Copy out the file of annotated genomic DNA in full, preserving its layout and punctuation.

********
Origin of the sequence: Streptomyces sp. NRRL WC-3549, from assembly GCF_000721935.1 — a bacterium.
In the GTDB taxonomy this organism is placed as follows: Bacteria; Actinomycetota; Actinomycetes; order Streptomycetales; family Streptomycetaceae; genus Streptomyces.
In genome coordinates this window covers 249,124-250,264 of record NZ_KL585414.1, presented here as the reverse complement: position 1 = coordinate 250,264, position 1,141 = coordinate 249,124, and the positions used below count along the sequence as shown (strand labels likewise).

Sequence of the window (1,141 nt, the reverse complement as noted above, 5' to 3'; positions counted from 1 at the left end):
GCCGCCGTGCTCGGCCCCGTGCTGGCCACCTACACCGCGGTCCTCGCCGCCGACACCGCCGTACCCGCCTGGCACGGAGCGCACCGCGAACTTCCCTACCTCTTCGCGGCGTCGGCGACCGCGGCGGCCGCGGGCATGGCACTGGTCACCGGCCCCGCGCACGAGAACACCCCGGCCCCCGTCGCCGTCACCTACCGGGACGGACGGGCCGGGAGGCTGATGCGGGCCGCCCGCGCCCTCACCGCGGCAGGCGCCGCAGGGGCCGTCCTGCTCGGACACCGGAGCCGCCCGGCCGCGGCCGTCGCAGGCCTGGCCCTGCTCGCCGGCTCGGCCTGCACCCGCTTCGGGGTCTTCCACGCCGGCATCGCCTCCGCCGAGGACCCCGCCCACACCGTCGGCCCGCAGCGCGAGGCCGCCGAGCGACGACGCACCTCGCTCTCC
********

Origin of the sequence: Streptomyces sp. NRRL WC-3549, from assembly GCF_000721935.1 — a bacterium.
In the GTDB taxonomy this organism is placed as follows: Bacteria; Actinomycetota; Actinomycetes; order Streptomycetales; family Streptomycetaceae; genus Streptomyces.
In genome coordinates this window covers 249,124-250,264 of record NZ_KL585414.1, presented here as the reverse complement: position 1 = coordinate 250,264, position 1,141 = coordinate 249,124, and the positions used below count along the sequence as shown (strand labels likewise).

Sequence of the window (1,141 nt, the reverse complement as noted above, 5' to 3'; positions counted from 1 at the left end):
GCCGCCGTGCTCGGCCCCGTGCTGGCCACCTACACCGCGGTCCTCGCCGCCGACACCGCCGTACCCGCCTGGCACGGAGCGCACCGCGAACTTCCCTACCTCTTCGCGGCGTCGGCGACCGCGGCGGCCGCGGGCATGGCACTGGTCACCGGCCCCGCGCACGAGAACACCCCGGCCCCCGTCGCCGTCACCTACCGGGACGGACGGGCCGGGAGGCTGATGCGGGCCGCCCGCGCCCTCACCGCGGCAGGCGCCGCAGGGGCCGTCCTGCTCGGACACCGGAGCCGCCCGGCCGCGGCCGTCGCAGGCCTGGCCCTGCTCGCCGGCTCGGCCTGCACCCGCTTCGGGGTCTTCCACGCCGGCATCGCCTCCGCCGAGGACCCCGCCCACACCGTCGGCCCGCAGCGCGAGGCCGCCGAGCGACGACGCACCTCGCTCTCC